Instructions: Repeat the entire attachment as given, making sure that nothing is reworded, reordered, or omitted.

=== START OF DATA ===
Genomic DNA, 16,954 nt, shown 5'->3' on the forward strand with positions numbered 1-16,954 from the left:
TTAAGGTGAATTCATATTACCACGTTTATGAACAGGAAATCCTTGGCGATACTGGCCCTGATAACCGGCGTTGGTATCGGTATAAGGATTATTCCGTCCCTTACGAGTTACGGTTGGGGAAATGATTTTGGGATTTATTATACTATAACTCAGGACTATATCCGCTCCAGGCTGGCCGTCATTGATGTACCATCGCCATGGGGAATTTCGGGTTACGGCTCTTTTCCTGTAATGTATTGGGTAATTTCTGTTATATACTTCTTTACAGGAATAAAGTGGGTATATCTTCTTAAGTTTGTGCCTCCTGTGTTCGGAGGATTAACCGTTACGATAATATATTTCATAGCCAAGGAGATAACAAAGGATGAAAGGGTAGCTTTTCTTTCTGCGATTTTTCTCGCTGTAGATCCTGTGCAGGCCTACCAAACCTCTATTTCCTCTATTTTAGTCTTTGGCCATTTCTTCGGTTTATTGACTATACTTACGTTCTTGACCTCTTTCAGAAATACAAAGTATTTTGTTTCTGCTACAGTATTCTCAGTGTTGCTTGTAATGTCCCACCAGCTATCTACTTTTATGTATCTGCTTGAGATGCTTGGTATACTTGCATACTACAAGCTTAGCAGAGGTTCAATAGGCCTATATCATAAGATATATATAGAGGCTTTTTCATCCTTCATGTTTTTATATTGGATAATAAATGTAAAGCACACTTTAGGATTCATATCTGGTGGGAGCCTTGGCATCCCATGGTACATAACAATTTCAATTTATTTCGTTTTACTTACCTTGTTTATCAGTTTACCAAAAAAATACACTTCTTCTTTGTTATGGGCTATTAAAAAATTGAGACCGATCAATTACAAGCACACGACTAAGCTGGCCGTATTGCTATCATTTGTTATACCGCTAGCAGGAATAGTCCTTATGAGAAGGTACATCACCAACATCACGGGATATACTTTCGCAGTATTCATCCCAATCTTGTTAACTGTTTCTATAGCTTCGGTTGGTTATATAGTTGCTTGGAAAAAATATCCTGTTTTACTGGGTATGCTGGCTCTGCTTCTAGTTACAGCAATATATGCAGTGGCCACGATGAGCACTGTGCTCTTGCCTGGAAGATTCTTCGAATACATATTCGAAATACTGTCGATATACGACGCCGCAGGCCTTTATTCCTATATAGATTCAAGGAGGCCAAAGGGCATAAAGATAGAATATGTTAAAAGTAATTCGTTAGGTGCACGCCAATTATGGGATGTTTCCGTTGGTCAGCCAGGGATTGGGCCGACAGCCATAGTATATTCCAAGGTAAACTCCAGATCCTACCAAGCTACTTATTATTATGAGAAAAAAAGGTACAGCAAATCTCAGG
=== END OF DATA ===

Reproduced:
Genomic DNA, 16,954 nt, shown 5'->3' on the forward strand with positions numbered 1-16,954 from the left:
TTAAGGTGAATTCATATTACCACGTTTATGAACAGGAAATCCTTGGCGATACTGGCCCTGATAACCGGCGTTGGTATCGGTATAAGGATTATTCCGTCCCTTACGAGTTACGGTTGGGGAAATGATTTTGGGATTTATTATACTATAACTCAGGACTATATCCGCTCCAGGCTGGCCGTCATTGATGTACCATCGCCATGGGGAATTTCGGGTTACGGCTCTTTTCCTGTAATGTATTGGGTAATTTCTGTTATATACTTCTTTACAGGAATAAAGTGGGTATATCTTCTTAAGTTTGTGCCTCCTGTGTTCGGAGGATTAACCGTTACGATAATATATTTCATAGCCAAGGAGATAACAAAGGATGAAAGGGTAGCTTTTCTTTCTGCGATTTTTCTCGCTGTAGATCCTGTGCAGGCCTACCAAACCTCTATTTCCTCTATTTTAGTCTTTGGCCATTTCTTCGGTTTATTGACTATACTTACGTTCTTGACCTCTTTCAGAAATACAAAGTATTTTGTTTCTGCTACAGTATTCTCAGTGTTGCTTGTAATGTCCCACCAGCTATCTACTTTTATGTATCTGCTTGAGATGCTTGGTATACTTGCATACTACAAGCTTAGCAGAGGTTCAATAGGCCTATATCATAAGATATATATAGAGGCTTTTTCATCCTTCATGTTTTTATATTGGATAATAAATGTAAAGCACACTTTAGGATTCATATCTGGTGGGAGCCTTGGCATCCCATGGTACATAACAATTTCAATTTATTTCGTTTTACTTACCTTGTTTATCAGTTTACCAAAAAAATACACTTCTTCTTTGTTATGGGCTATTAAAAAATTGAGACCGATCAATTACAAGCACACGACTAAGCTGGCCGTATTGCTATCATTTGTTATACCGCTAGCAGGAATAGTCCTTATGAGAAGGTACATCACCAACATCACGGGATATACTTTCGCAGTATTCATCCCAATCTTGTTAACTGTTTCTATAGCTTCGGTTGGTTATATAGTTGCTTGGAAAAAATATCCTGTTTTACTGGGTATGCTGGCTCTGCTTCTAGTTACAGCAATATATGCAGTGGCCACGATGAGCACTGTGCTCTTGCCTGGAAGATTCTTCGAATACATATTCGAAATACTGTCGATATACGACGCCGCAGGCCTTTATTCCTATATAGATTCAAGGAGGCCAAAGGGCATAAAGATAGAATATGTTAAAAGTAATTCGTTAGGTGCACGCCAATTATGGGATGTTTCCGTTGGTCAGCCAGGGATTGGGCCGACAGCCATAGTATATTCCAAGGTAAACTCCAGATCCTACCAAGCTACTTATTATTATGAGAAAAAAAGGTACAGCAAATCTCAGG